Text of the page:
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How To Write A Meaningful Tribute

It is an emotional process writing the final record of a person’s life. Even those who write regularly get writer’s block, lose motivation and procrastinate. It is even harder to write when announcing the death of a loved one. Not only are dealing with grief but you are feeling rushed.  Nevertheless, many find writing a tribute to be a positive, therapeutic experience.

Our hope is this guide can help with the challenges of writing a tribute, so you can focus on your loved one and the special life they lived.

Step 1: Assemble basic information 

In times like this, it’s helpful to discuss the details with close family members or friends. You may not recall all the pertinent details right now—where your loved one was born or when they graduated or received their degree. When you are grieving, your memory may not be at its best. Consulting others who knew them will help confirm the information you need to tell their life story accurately.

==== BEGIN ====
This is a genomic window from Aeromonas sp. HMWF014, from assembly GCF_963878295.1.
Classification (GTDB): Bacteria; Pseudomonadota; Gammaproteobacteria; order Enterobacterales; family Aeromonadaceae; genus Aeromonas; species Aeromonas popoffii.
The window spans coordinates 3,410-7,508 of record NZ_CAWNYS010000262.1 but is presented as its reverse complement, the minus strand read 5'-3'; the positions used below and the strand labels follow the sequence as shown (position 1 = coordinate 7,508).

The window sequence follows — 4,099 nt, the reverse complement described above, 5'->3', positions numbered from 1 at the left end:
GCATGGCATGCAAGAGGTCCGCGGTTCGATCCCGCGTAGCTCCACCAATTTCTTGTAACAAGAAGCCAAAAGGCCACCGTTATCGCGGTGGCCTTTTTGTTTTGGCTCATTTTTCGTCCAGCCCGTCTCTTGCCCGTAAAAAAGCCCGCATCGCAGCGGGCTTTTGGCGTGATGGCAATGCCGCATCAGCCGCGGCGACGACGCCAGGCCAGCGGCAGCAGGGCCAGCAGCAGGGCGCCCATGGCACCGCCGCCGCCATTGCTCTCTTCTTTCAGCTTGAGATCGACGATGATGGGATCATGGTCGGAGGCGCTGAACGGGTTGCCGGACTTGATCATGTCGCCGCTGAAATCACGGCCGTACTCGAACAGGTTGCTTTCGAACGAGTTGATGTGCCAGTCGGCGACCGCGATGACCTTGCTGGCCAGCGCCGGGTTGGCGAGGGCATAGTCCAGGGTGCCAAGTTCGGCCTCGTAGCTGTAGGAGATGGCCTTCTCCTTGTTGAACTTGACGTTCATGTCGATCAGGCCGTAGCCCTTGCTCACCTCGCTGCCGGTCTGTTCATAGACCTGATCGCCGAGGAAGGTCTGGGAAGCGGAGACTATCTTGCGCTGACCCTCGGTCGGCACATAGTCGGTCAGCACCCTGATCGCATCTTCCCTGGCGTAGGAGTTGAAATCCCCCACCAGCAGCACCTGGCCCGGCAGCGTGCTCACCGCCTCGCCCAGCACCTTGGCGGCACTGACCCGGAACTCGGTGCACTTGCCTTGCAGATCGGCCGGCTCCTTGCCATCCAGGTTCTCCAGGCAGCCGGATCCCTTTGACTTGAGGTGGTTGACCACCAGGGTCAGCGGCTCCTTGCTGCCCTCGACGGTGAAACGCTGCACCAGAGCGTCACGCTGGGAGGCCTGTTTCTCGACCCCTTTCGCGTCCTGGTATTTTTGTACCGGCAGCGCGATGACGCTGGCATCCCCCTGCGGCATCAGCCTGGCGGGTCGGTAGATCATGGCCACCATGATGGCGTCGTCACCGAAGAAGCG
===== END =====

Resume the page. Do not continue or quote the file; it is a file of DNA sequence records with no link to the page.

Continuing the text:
Start by gathering basic information like:

  • Full legal name and any nicknames
  • Birthdate and date of death
  • Birthplace
  • City and state of residence at death
  • Name of spouse or significant other
  • Name of their children
  • Names of those that preceded them in death
  • Names of those still alive

Step 2: List major interests and milestones

Make a point form list of their family life, interests, and major events. Start from the beginning and include the important events along the way. 

You can include such things as:

  • Childhood 
  • Education